Useful links



Stop smoking support

Includes individual counselling, group counselling, self-help material, telephone counselling.

  • Research suggests you're up to four times more likely to quit with help than with no treatment
  • No risk of side effects
  • Safe during pregnancy and breastfeeding
  • Can be used alone or alongside medication
  • Makes medication use more effective
  • Free on the NHS
  • May not be convenient
Nicotine replacement therapy (NRT)

Products such as patches, gum and sprays that provide you with nicotine in a safe form to help reduce cravings and other withdrawal symptoms when you quit smoking

  • Research suggests you're up to twice as likely to quit with NRT than with no treatment
  • Available in forms that release nicotine slowly throughout the day (patches) or provide a nicotine hit within minutes (such as gum and sprays)
  • Some types can be bought from shops without a prescription 
  • Can be used while pregnant or breastfeeding on medical advice
  • Most types are suitable for people over 12 years of age
  • Can cause skin irritation (patches), nose, throat and eye irritation (nasal sprays), vivid dreams, headaches, dizziness and an upset stomach
  • Should be used with caution in people with certain conditions, such as those with kidney or liver problems
Varenicline (Champix) tablets

Medication that makes smoking less pleasurable and helps alleviate withdrawal symptoms

  • Research suggests you're up to three times as likely to quit with varenicline than with no treatment
  • Only available on prescription
  • Not safe during pregnancy or breastfeeding
  • Not suitable for under 18s
  • Not suitable for people with severe kidney problems
  • Can cause nausea, vomiting, insomnia, dry mouth, headaches, drowsiness, dizziness, constipation or diarrhoea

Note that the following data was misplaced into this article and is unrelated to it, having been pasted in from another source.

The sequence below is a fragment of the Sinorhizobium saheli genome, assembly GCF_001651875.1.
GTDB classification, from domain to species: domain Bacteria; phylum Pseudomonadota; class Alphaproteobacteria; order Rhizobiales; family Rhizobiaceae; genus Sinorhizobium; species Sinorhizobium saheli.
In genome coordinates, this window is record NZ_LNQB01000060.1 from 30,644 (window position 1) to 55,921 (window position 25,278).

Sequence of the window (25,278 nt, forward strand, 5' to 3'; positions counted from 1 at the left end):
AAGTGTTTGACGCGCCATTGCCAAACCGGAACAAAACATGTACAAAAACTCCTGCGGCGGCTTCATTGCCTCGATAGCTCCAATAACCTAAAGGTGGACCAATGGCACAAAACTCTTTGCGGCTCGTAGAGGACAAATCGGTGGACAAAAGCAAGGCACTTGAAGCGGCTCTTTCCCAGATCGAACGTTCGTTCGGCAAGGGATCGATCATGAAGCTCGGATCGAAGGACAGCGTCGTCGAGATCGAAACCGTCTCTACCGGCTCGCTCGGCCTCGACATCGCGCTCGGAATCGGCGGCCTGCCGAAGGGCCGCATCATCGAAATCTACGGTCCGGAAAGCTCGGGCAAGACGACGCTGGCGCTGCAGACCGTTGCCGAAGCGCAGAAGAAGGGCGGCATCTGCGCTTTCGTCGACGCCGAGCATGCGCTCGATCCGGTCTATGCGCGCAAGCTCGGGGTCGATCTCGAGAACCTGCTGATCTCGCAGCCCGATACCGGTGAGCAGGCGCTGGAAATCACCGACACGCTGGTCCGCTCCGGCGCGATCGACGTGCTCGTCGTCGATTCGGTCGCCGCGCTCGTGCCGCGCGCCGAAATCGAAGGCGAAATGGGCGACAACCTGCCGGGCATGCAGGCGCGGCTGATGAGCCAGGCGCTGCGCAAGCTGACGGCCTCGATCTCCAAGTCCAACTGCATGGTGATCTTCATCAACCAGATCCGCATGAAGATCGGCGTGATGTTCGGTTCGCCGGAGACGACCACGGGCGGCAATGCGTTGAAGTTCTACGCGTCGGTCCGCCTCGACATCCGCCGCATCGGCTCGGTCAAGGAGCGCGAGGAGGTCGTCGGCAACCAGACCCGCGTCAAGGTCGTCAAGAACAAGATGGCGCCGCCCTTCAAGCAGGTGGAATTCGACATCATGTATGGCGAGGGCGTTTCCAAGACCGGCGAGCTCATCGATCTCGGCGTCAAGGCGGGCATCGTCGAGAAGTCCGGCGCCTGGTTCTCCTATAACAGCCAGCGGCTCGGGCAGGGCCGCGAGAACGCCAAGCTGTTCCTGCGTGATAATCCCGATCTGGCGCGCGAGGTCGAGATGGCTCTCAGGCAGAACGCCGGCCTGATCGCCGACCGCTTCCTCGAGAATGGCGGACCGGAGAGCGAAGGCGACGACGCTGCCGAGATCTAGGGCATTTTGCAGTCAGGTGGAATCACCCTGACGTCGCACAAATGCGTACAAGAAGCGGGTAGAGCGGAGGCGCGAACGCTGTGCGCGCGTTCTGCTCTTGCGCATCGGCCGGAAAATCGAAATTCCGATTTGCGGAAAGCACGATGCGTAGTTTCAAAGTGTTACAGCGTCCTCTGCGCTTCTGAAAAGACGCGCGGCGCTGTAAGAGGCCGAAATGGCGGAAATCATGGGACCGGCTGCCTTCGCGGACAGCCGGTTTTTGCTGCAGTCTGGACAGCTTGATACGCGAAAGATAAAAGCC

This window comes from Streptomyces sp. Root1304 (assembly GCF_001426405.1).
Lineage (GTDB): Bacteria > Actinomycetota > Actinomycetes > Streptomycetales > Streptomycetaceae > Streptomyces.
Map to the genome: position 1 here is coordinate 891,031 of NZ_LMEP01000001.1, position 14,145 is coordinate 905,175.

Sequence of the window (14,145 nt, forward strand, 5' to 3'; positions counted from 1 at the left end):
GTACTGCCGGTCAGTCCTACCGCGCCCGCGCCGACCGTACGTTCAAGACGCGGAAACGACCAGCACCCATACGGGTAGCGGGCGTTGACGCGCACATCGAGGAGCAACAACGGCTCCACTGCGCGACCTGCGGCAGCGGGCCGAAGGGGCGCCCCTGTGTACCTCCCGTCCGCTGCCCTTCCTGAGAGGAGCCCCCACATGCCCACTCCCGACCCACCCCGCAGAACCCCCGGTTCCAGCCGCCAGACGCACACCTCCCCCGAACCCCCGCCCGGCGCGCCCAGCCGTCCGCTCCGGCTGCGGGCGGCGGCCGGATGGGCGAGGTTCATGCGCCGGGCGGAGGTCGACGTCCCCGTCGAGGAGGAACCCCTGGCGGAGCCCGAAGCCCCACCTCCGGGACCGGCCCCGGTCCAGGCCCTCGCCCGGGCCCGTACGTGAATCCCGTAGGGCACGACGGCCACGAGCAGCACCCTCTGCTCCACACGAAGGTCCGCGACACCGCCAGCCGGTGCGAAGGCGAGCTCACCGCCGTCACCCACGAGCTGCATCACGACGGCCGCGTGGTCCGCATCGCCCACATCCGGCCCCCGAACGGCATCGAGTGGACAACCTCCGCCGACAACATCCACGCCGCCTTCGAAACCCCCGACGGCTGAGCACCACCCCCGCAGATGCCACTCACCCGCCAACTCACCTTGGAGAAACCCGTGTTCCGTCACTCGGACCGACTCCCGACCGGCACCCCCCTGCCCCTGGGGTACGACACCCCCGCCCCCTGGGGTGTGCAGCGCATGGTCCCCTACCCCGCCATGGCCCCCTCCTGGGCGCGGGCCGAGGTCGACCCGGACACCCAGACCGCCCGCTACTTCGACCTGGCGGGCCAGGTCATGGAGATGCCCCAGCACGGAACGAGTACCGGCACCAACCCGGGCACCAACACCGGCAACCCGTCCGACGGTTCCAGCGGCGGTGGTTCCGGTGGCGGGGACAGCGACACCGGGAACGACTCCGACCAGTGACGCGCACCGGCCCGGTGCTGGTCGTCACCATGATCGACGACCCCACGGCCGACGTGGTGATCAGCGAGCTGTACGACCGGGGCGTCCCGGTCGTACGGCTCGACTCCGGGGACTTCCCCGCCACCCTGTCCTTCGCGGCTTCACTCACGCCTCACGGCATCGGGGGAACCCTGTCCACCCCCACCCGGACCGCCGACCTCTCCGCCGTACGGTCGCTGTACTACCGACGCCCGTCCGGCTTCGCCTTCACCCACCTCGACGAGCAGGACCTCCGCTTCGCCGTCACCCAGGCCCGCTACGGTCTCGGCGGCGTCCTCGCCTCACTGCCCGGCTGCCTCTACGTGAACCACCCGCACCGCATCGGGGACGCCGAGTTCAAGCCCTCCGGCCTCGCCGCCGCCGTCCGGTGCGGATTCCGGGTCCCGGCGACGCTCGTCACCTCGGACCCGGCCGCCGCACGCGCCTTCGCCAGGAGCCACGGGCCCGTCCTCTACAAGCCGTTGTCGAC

Bupropion (Zyban) tablets

Medication that's thought to have an effect on the parts of the brain involved in addictive behaviour 

  • Research suggests you're up to twice as likely to quit with bupropion than with no treatment
  • A course of treatment is usually shorter than with NRT or varenicline


  • Only available on prescription
  • Not safe during pregnancy or breastfeeding
  • Not suitable for under 18s
  • Not suitable for people with epilepsy, bipolar disorder or an eating disorder 
  • Can cause dry mouth, insomnia, headache, difficulty concentrating and dizziness



Electronic devices that allow you to inhale vapour containing nicotine

  • Research suggests they can help you give up smoking
  • Current evidence suggests that "vaping" carries only a fraction of the risk of smoking cigarettes
  • Available to buy from shops without a prescription
  • Still fairly new, so it's not yet clear exactly how safe long-term vaping is
Taking up a programme of exercise while stopping smoking
  • May help to distract from cravings for nicotine
  • Can be done while taking one of the medications above
  • Good for general health and wellbeing
  • Currently relatively few studies have been carried out to look at how effective this is
Complementary and alternative medicines

Treatments such as acupuncture and hypnotherapy

  • Low risk of side effects or complications
  • Usually safe during pregnancy or breastfeeding
  • Lack of good quality evidence to suggest they can help you quit
  • Not recommended by NICE